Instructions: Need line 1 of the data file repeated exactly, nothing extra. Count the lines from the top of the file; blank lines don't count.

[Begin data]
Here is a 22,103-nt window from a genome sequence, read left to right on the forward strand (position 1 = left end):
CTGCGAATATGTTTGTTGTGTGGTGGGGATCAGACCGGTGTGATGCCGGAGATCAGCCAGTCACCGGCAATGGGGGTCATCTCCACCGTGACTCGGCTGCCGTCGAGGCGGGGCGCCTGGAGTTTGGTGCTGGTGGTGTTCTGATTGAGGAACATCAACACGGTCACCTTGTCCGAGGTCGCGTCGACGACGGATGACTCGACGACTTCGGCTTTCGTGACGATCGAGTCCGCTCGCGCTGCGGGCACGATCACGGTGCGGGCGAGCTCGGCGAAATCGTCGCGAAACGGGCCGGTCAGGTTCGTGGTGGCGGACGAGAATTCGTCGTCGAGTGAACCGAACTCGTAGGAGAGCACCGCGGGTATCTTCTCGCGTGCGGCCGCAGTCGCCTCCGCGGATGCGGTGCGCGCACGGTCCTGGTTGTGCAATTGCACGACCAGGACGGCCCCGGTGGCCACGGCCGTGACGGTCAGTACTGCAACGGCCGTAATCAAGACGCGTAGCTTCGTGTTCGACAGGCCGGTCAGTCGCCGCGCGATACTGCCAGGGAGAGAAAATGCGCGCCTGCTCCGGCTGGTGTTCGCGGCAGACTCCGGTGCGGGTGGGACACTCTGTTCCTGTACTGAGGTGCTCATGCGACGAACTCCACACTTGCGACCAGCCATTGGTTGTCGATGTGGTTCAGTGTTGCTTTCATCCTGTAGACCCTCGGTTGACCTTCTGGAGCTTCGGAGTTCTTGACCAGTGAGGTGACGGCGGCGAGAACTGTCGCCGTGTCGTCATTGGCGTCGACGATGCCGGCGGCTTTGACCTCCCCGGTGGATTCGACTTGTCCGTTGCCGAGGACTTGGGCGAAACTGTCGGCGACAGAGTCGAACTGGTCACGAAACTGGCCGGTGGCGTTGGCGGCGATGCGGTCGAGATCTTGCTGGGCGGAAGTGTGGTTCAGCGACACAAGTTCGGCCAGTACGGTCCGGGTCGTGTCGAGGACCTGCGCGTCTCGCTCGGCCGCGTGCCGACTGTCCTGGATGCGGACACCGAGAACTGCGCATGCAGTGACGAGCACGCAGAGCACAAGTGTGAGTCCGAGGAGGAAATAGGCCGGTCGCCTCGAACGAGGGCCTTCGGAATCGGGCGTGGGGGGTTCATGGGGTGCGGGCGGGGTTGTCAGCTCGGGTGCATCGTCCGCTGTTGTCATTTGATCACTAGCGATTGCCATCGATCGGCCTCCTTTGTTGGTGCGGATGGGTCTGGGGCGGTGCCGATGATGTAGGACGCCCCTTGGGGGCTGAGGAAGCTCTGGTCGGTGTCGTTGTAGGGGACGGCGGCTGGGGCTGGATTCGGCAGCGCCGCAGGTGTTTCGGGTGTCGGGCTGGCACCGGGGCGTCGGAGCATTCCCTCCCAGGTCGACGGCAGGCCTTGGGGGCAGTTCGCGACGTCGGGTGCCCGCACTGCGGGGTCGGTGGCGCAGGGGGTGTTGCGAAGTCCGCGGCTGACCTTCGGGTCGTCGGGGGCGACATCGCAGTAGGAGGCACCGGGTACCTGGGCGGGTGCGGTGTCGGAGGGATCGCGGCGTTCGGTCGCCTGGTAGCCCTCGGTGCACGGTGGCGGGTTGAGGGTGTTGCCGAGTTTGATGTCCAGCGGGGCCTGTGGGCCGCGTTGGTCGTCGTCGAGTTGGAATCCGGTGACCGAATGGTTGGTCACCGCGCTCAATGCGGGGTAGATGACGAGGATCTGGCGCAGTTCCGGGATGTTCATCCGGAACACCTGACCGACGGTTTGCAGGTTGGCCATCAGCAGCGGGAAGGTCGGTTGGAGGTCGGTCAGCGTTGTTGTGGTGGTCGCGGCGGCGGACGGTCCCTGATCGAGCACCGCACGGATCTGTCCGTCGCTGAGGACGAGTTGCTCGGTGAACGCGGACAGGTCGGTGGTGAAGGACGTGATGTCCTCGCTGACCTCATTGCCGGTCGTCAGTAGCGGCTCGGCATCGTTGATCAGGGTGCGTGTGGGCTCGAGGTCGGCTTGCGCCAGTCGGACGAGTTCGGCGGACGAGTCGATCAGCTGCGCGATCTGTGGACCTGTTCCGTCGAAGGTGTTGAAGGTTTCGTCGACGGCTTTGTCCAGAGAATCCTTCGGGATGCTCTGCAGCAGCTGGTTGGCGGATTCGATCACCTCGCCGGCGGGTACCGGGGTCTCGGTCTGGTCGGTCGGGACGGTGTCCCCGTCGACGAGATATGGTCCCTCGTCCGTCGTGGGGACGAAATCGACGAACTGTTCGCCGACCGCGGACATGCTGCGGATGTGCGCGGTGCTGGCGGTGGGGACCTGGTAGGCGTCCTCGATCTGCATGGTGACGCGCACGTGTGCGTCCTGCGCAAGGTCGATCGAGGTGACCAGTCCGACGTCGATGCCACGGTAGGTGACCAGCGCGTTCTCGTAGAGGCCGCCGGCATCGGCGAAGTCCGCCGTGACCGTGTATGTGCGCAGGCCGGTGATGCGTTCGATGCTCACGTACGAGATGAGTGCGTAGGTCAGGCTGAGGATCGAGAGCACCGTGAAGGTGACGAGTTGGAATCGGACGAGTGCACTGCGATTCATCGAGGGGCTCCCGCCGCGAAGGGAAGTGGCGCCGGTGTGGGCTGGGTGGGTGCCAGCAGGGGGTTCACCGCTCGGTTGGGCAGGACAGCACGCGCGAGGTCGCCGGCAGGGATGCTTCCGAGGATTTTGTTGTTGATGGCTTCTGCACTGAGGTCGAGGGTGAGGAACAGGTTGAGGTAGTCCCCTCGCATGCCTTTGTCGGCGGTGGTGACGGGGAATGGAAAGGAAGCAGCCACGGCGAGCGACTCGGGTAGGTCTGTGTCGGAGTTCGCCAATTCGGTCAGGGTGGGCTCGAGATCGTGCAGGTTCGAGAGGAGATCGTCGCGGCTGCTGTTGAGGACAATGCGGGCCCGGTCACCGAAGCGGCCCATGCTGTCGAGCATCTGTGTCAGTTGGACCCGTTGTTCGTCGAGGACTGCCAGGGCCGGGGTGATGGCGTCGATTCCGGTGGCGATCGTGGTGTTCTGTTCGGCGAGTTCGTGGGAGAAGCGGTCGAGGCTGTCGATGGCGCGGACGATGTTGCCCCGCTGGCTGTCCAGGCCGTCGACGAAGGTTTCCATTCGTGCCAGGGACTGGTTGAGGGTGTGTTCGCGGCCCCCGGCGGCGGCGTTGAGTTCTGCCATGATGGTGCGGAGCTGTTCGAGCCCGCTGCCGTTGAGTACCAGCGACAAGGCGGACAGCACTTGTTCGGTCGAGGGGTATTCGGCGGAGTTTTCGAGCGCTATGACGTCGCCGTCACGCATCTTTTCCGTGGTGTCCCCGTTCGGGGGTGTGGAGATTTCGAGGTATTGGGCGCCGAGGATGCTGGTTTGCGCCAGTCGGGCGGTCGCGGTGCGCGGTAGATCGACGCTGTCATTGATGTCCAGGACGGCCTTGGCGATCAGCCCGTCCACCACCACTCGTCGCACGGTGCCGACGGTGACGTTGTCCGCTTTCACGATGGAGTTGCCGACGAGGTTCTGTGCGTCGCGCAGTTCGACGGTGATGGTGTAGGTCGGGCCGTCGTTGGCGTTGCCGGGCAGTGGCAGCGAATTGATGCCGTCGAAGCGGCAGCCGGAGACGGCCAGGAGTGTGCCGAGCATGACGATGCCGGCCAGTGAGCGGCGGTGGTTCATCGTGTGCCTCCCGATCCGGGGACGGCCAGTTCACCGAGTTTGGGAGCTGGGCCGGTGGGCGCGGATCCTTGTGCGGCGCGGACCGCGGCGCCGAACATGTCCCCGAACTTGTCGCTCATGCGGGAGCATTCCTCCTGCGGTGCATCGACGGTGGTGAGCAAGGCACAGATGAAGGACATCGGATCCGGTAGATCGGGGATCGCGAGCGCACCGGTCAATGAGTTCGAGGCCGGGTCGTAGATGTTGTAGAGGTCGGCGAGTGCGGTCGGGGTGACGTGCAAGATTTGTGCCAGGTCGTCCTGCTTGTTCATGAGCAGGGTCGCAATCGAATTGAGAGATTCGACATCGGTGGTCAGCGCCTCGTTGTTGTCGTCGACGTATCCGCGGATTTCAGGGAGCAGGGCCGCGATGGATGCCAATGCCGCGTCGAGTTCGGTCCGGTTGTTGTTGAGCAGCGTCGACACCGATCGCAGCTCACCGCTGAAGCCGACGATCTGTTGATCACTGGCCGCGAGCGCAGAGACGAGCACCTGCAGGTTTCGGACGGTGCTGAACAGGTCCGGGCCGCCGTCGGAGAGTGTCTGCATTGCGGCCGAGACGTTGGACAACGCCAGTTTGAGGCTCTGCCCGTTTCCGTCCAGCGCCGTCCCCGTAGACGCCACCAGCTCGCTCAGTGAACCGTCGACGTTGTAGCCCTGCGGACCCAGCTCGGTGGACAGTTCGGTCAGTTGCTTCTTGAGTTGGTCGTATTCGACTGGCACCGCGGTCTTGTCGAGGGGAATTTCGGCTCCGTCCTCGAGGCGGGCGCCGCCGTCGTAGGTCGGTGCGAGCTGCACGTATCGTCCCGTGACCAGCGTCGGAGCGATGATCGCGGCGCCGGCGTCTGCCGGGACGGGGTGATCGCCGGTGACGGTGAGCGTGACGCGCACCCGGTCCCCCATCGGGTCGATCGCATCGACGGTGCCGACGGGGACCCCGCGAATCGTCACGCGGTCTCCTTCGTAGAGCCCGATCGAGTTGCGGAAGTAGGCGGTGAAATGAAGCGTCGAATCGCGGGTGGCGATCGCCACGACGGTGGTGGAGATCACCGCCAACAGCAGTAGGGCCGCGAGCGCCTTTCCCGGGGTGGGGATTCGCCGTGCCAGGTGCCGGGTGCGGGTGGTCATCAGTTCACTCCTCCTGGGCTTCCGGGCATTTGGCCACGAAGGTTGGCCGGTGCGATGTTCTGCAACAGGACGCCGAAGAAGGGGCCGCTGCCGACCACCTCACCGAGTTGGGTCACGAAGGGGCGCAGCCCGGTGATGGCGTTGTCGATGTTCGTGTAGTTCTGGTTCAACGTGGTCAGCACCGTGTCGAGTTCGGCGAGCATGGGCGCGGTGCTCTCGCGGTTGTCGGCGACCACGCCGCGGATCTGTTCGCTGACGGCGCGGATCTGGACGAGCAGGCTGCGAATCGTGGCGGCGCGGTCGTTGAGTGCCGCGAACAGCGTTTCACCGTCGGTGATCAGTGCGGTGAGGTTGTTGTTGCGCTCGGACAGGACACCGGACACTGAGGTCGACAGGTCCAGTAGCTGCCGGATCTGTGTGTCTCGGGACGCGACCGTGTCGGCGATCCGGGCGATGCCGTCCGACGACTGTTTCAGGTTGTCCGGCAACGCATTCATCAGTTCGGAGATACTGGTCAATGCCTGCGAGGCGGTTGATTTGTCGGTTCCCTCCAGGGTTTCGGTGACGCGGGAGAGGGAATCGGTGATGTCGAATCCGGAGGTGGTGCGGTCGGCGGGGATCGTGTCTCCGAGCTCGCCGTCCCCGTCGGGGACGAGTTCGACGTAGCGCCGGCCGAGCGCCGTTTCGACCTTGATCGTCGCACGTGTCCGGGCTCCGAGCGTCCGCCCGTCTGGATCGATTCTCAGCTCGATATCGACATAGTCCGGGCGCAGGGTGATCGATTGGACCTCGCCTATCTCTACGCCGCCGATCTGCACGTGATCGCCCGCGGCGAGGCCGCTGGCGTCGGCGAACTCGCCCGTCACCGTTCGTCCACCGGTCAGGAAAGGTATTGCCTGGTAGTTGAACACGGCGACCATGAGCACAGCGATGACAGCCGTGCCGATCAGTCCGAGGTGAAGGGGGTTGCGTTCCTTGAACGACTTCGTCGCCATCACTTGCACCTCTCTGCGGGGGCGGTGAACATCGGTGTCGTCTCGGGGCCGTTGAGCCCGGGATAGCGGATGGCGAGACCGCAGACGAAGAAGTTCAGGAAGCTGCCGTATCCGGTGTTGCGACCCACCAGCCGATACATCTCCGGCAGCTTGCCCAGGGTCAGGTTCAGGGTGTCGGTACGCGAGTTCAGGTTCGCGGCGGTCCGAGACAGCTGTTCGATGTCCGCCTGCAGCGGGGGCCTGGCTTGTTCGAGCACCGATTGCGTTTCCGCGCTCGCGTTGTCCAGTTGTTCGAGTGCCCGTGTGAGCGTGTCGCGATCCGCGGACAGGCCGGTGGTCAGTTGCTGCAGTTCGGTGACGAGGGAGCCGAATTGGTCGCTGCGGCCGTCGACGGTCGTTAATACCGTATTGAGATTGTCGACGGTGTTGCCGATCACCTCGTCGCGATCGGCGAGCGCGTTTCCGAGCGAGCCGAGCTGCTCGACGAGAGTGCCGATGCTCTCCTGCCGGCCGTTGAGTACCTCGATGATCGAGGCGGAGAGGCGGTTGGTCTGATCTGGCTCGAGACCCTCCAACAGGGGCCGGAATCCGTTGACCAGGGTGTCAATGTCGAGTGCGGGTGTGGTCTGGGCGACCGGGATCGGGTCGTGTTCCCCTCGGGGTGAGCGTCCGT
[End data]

Here is a 22,103-nt window from a genome sequence, read left to right on the forward strand (position 1 = left end):